On the border of Somalia and Kenya, there isn’t a library, or a book mobile, there is a traveling camel library! While the main character is more excited about the camels, at least his friend is excited about the books in this AR 3.2 story.
Muktar is an orphan who dreams of his life before his parents were killed as a nomad tending to their camels. Their teacher, Mr. Hassan calls him lazy as he dreams of the camels he misses, but one day, a librarian from Garissa comes on camel to bring books to the orphanage, and while Ismail and the other kids are excited for the books, Muktar is drawn to the desert beasts. Muktar notices that one of the three camels is injured and recalling the root to help sooth the ailment, he tears his shirt, treats the wound, and covers it. When seeing his abilities, the librarian, Mr. Mohamed asks him to come with him to tend the camels as they travel with books through the desert.
The story definitely makes readers appreciate the life they have, and realize how simple and harsh others’ lives can be. I like the mention of the foods, giving insight into the culture, but I didn’t like the harshness of the adults. The calling the boys lazy, not taking Muktar food as he tends the camels, not being concerned about the injured camel until Muktar insists he notices, all made me a bit sad. Yes I was glad that Muktar was able to resume a nomadic life with camels, but he wasn’t given a say in it. And sure I’m glad that his friend Ismail will get books and be able to work toward being a teacher, but somehow it wasn’t a warm book, and I can’t quite identify why.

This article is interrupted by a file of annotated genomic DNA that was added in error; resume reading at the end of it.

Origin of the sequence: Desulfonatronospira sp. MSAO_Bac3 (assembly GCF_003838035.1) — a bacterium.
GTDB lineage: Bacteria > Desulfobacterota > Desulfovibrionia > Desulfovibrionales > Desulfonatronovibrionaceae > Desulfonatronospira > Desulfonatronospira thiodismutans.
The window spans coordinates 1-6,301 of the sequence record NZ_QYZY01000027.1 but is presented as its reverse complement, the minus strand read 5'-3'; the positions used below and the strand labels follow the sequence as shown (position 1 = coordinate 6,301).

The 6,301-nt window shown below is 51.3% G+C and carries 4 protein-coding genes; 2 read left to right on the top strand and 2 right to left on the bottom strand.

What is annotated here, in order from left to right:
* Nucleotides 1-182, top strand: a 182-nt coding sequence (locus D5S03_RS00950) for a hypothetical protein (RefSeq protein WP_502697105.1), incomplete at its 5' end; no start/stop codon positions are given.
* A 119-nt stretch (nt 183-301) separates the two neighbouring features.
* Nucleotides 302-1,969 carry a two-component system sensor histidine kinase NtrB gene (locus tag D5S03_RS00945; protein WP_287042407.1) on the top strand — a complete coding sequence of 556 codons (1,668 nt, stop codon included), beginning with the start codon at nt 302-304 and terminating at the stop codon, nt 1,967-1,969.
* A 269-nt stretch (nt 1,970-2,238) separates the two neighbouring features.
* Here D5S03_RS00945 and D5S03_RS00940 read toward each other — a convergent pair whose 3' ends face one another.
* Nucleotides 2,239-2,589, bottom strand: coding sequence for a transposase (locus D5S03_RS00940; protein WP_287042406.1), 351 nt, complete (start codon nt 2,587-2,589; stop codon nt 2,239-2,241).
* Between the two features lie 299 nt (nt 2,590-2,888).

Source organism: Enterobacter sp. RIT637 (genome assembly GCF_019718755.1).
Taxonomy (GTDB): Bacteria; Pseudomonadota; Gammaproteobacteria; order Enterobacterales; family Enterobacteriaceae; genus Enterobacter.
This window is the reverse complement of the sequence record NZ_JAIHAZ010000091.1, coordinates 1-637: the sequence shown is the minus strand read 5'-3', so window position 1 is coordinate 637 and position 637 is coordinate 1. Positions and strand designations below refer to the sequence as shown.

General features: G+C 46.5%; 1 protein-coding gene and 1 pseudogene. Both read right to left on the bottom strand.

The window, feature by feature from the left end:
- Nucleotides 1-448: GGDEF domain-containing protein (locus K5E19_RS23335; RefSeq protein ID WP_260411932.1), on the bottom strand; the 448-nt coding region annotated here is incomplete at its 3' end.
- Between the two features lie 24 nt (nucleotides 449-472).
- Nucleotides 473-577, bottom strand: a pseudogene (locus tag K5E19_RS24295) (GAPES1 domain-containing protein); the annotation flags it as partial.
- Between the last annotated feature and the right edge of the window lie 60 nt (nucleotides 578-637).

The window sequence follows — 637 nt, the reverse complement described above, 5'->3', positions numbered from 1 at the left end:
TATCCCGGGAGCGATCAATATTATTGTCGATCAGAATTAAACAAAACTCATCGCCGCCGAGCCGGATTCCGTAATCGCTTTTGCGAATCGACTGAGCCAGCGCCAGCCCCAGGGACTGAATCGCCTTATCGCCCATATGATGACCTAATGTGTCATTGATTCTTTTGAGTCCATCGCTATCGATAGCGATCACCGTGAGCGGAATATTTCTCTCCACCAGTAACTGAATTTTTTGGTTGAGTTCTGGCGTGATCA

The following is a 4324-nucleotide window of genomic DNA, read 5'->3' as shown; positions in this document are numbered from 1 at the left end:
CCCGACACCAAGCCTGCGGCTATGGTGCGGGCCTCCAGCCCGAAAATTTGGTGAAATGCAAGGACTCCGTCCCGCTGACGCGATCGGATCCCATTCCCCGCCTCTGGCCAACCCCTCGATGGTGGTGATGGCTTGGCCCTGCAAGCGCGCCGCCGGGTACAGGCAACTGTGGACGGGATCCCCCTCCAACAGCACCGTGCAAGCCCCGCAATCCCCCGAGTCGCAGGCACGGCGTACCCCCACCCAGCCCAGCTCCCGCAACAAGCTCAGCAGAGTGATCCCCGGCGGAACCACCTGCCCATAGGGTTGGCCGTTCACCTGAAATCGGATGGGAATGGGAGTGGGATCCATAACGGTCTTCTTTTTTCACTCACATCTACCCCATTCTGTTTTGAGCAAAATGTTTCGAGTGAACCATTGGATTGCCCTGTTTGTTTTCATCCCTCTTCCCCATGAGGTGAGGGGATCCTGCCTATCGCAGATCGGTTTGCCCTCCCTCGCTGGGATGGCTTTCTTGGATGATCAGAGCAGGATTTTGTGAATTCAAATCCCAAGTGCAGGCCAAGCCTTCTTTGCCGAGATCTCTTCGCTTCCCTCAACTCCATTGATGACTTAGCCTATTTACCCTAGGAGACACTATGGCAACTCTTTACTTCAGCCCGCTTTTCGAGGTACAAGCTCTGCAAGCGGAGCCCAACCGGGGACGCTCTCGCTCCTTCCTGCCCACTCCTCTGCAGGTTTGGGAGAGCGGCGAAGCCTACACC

The pictures, however, are warm and detailed in the present, with Muktar’s memories being more hazy and muted. There isn’t any mention of religion, but being the characters are Somali and their names being what they are you can assume they are Muslim. There is a short author’s note at the end that tells about the war causing the nomads to become orphans and the library service that works to share books.